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Halliburton Ex-CFO May Return to Court

Unable to reach agreement with regulators, the former finance chief is probably heading to trial over a failure to disclose a change in accounting practice.
Stephen Taub, CFO.com | US
March 24, 2006

Unable to hammer out a deal with securities regulators, a former Halliburton Co. CFO accused of accounting violations will probably go to trial, according to The Houston Chronicle.

In August 2004, the Securities and Exchange Commission brought charges against the energy-services company, its former CFO Gary Morris, and its onetime controller Robert Muchmore Jr. for failure to disclose a change in the company's accounting practice related to cost overruns.

The change was made during Vice President Cheney's tenure as Halliburton's chief executive. The SEC had alleged that Morris and Muchmore were responsible for hiding a 1998 accounting change that should have been reported in Halliburton's public filings. The change resulted in a 46 percent overstatement of reported pretax income for 1998, according to the commission's complaint.

In a settlement with the SEC, the company and Muchmore agreed to shun future securities law violations. To settle civil charges for not fully cooperating with the commission's probe, Muchmore and Halliburton agreed to pay $50,000 and $7.5 million penalties, respectively.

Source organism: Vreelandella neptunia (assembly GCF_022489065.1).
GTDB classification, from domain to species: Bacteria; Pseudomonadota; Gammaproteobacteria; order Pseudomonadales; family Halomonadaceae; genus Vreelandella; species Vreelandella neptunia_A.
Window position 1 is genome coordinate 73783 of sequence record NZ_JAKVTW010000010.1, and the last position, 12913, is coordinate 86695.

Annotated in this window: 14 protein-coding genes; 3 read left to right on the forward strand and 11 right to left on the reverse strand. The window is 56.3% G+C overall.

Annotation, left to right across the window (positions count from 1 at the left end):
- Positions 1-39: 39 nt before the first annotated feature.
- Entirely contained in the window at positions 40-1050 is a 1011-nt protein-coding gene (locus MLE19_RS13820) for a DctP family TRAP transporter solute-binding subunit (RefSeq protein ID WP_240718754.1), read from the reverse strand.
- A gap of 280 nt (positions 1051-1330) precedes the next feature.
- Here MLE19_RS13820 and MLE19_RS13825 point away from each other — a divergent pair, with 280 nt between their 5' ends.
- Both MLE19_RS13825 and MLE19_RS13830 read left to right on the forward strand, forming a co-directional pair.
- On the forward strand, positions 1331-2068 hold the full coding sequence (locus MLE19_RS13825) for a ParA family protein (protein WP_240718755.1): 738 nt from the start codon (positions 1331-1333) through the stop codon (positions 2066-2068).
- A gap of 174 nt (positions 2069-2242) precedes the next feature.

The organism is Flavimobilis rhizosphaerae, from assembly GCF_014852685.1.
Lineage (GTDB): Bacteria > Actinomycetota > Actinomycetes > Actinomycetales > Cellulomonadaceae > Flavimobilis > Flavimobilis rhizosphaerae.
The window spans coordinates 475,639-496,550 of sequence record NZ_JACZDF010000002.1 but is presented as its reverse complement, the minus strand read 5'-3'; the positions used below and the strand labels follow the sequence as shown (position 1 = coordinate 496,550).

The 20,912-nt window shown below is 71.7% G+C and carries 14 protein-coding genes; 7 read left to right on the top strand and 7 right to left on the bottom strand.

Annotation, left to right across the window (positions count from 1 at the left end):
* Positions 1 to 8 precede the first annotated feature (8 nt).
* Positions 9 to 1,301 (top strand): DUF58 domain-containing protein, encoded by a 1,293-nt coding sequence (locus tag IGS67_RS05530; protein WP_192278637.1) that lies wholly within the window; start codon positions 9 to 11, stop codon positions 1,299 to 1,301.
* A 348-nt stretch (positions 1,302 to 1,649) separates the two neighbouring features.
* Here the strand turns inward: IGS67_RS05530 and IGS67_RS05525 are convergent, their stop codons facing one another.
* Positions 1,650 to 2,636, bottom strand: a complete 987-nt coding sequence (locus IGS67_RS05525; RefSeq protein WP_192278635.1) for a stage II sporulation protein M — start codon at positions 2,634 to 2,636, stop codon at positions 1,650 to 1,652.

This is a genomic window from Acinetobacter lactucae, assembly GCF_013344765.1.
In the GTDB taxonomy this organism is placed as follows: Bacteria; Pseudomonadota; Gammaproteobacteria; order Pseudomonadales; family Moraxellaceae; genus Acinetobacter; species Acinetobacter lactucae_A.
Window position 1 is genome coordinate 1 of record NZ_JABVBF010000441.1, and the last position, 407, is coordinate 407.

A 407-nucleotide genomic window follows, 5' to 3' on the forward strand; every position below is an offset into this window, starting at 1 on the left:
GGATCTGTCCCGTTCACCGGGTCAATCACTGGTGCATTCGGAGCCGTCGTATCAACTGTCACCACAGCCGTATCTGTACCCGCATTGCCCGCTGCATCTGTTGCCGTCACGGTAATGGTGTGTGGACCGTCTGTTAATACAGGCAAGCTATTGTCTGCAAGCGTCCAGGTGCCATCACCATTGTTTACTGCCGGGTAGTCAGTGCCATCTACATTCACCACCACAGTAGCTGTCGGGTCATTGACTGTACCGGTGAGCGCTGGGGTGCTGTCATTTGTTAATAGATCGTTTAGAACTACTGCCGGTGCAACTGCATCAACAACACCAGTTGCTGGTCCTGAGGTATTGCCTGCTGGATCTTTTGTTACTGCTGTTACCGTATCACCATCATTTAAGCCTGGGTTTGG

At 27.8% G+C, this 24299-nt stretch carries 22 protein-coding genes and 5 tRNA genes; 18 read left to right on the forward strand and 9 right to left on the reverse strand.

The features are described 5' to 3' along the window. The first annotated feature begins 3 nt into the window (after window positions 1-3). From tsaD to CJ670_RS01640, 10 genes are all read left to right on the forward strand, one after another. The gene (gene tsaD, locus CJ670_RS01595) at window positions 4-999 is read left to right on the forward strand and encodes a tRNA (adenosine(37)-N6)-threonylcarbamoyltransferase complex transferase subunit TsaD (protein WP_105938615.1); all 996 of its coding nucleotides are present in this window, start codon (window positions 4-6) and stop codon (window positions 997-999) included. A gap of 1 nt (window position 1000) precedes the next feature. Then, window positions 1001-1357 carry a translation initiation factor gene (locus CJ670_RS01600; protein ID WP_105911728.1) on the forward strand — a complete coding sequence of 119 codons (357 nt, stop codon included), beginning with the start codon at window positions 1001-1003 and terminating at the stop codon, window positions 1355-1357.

For his part, Morris did not agree to settle. As a result, the SEC filed an enforcement action against the ex-CFO in U.S. District Court in Houston. In September 2005, a federal judge dismissed one of two civil charges leveled against Morris: the dropped allegation held that he helped the company put together financial reports that failed to promptly disclose a change in accounting procedures, according to several press reports.

Morris still faced judgment on the SEC's charge of negligence for allowing financial statements to be released without full accounting disclosure. Morris and the SEC were unable to settle the charge this month through a court-appointed mediator, according to the Chronicle. Because of that, his case will probably move to trial sometime in May, the paper reported.




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